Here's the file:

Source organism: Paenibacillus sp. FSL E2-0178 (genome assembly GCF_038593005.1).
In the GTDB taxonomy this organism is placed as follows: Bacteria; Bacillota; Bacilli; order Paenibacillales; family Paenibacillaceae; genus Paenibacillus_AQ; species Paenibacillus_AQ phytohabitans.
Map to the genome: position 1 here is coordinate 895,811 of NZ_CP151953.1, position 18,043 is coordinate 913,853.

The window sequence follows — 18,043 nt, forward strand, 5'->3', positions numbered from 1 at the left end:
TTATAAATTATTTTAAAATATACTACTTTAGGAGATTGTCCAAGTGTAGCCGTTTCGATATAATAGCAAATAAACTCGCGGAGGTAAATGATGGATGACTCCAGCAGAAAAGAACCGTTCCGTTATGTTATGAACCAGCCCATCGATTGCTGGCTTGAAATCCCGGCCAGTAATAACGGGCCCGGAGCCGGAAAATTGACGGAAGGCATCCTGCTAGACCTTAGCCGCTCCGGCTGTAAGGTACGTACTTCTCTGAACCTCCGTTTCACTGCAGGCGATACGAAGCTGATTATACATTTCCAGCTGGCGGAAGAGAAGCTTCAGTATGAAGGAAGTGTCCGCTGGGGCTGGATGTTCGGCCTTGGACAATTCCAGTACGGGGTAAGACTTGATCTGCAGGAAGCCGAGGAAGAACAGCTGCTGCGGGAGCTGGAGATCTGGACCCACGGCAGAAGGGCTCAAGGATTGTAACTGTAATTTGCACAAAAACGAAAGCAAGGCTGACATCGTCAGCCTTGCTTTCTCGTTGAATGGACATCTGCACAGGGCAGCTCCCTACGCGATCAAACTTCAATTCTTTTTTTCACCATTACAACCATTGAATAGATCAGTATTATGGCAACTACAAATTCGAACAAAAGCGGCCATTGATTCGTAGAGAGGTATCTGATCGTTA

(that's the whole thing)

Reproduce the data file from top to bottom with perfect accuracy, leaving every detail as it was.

Source organism: Paenibacillus sp. FSL E2-0178 (genome assembly GCF_038593005.1).
In the GTDB taxonomy this organism is placed as follows: Bacteria; Bacillota; Bacilli; order Paenibacillales; family Paenibacillaceae; genus Paenibacillus_AQ; species Paenibacillus_AQ phytohabitans.
Map to the genome: position 1 here is coordinate 895,811 of NZ_CP151953.1, position 18,043 is coordinate 913,853.

The window sequence follows — 18,043 nt, forward strand, 5'->3', positions numbered from 1 at the left end:
TTATAAATTATTTTAAAATATACTACTTTAGGAGATTGTCCAAGTGTAGCCGTTTCGATATAATAGCAAATAAACTCGCGGAGGTAAATGATGGATGACTCCAGCAGAAAAGAACCGTTCCGTTATGTTATGAACCAGCCCATCGATTGCTGGCTTGAAATCCCGGCCAGTAATAACGGGCCCGGAGCCGGAAAATTGACGGAAGGCATCCTGCTAGACCTTAGCCGCTCCGGCTGTAAGGTACGTACTTCTCTGAACCTCCGTTTCACTGCAGGCGATACGAAGCTGATTATACATTTCCAGCTGGCGGAAGAGAAGCTTCAGTATGAAGGAAGTGTCCGCTGGGGCTGGATGTTCGGCCTTGGACAATTCCAGTACGGGGTAAGACTTGATCTGCAGGAAGCCGAGGAAGAACAGCTGCTGCGGGAGCTGGAGATCTGGACCCACGGCAGAAGGGCTCAAGGATTGTAACTGTAATTTGCACAAAAACGAAAGCAAGGCTGACATCGTCAGCCTTGCTTTCTCGTTGAATGGACATCTGCACAGGGCAGCTCCCTACGCGATCAAACTTCAATTCTTTTTTTCACCATTACAACCATTGAATAGATCAGTATTATGGCAACTACAAATTCGAACAAAAGCGGCCATTGATTCGTAGAGAGGTATCTGATCGTTA